Greek Scientists Discover New Seismic Faults; Warn of Earthquakes



The seabed of the Aegean conceals 19 active seismic faults measuring over seven kilometres each, which can generate strong earthquakes from 6.1 to 7.4 on the Richter scale, according to new research by a group of Greek scientists.

The team, led by Geology professor Dimitris Papanikolaou of the National and Kapodistrian University of Athens (NKUA), says that eight of the faults discovered between the islands of Skyros, Lesvos and Aghios Efstratios are capable of causing strong quakes over 7.0 on the Richter scale.

Only three of the 19 faults were previously known and included in the list of earthquake fault lines.

Seismologists believe that “the potential risk in the region has been underestimated,” adding that “these faults can potentially cause strong, destructive earthquakes.”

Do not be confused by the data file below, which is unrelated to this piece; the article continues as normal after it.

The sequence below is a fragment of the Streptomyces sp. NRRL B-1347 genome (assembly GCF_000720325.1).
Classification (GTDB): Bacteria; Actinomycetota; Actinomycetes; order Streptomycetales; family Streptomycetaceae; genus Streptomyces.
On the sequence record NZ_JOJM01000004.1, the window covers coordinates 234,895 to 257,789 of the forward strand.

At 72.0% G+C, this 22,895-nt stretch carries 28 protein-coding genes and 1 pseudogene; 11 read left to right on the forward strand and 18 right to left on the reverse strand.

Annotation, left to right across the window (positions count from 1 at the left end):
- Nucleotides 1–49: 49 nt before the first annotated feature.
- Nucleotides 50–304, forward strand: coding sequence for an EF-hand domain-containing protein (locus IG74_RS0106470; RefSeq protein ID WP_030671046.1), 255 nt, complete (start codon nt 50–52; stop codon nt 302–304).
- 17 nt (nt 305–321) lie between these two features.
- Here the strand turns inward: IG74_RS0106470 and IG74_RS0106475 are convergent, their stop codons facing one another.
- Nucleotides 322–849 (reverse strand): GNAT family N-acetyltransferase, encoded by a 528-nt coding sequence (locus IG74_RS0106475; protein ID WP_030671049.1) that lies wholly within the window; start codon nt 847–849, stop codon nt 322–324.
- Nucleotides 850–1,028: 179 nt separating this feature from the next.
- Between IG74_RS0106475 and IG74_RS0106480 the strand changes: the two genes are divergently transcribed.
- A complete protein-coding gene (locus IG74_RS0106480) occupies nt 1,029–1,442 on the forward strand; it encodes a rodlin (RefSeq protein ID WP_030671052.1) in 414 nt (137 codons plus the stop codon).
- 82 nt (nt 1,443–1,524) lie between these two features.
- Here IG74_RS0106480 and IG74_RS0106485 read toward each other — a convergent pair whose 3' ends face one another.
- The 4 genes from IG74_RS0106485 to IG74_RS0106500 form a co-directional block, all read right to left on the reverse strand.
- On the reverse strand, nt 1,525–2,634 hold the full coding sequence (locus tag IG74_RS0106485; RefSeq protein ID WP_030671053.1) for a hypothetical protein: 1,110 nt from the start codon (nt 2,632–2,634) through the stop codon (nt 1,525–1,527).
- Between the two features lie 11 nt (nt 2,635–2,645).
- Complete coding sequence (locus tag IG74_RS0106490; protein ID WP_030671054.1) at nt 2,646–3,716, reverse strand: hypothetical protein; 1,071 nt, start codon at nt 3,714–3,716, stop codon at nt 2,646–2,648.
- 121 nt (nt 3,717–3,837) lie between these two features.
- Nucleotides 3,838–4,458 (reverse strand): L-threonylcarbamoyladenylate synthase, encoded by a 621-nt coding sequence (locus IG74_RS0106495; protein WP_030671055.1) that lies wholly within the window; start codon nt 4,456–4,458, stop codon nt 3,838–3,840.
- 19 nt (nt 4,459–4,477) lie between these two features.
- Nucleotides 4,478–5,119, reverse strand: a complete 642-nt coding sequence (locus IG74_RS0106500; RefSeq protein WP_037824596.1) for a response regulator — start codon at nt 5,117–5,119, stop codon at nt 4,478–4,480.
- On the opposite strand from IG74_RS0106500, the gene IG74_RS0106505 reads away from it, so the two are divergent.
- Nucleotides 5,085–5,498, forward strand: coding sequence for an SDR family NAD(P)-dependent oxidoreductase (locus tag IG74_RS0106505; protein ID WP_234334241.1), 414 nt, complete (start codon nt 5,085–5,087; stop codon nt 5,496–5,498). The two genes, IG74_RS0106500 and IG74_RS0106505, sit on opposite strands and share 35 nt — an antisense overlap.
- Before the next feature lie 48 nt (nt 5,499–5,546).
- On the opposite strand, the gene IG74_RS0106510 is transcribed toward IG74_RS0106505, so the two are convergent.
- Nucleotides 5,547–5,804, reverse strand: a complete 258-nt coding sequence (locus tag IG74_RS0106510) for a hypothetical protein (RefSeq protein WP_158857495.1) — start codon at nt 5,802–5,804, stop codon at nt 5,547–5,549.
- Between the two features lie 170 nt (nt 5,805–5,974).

In their article published in the magazine “Marine Geology”, the researchers noted that apart from the Aghios Efstratios fault that was active in 1968 and caused a 7.1 earthquake  killing 20 people, the rest of the 19 faults might be active as well, and possibly cause quakes ranging from 6.1-7.3 on the Richter scale.

The scientists stress however that it is impossible to predict whether this would occur a few years, or decades, into the future.

The study completes earlier research of the seabed in the northern Aegean, between the Sporades islands’ complex, Limnos and Halkidiki, which was conducted and published by the same team in the 2000s.

(With information from AMNA)